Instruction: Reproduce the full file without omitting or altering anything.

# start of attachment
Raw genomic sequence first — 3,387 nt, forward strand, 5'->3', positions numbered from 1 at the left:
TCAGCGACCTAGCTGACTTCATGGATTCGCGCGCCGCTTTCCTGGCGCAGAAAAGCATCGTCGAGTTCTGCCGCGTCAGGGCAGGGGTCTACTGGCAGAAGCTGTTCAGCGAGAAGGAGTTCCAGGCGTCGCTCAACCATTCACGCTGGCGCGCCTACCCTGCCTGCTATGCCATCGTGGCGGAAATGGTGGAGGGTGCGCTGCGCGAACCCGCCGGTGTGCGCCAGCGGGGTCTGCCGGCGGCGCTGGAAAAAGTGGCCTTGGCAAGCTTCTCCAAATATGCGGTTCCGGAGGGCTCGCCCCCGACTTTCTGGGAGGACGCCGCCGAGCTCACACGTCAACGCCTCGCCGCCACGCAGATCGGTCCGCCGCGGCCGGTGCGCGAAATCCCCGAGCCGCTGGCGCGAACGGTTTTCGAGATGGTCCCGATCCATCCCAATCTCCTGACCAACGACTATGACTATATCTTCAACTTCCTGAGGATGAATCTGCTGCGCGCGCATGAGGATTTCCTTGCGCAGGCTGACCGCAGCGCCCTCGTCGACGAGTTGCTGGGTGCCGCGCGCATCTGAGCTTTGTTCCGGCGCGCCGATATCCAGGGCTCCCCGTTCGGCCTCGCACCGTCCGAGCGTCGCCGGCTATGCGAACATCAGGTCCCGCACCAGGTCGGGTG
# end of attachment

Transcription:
Raw genomic sequence first — 3,387 nt, forward strand, 5'->3', positions numbered from 1 at the left:
TCAGCGACCTAGCTGACTTCATGGATTCGCGCGCCGCTTTCCTGGCGCAGAAAAGCATCGTCGAGTTCTGCCGCGTCAGGGCAGGGGTCTACTGGCAGAAGCTGTTCAGCGAGAAGGAGTTCCAGGCGTCGCTCAACCATTCACGCTGGCGCGCCTACCCTGCCTGCTATGCCATCGTGGCGGAAATGGTGGAGGGTGCGCTGCGCGAACCCGCCGGTGTGCGCCAGCGGGGTCTGCCGGCGGCGCTGGAAAAAGTGGCCTTGGCAAGCTTCTCCAAATATGCGGTTCCGGAGGGCTCGCCCCCGACTTTCTGGGAGGACGCCGCCGAGCTCACACGTCAACGCCTCGCCGCCACGCAGATCGGTCCGCCGCGGCCGGTGCGCGAAATCCCCGAGCCGCTGGCGCGAACGGTTTTCGAGATGGTCCCGATCCATCCCAATCTCCTGACCAACGACTATGACTATATCTTCAACTTCCTGAGGATGAATCTGCTGCGCGCGCATGAGGATTTCCTTGCGCAGGCTGACCGCAGCGCCCTCGTCGACGAGTTGCTGGGTGCCGCGCGCATCTGAGCTTTGTTCCGGCGCGCCGATATCCAGGGCTCCCCGTTCGGCCTCGCACCGTCCGAGCGTCGCCGGCTATGCGAACATCAGGTCCCGCACCAGGTCGGGTG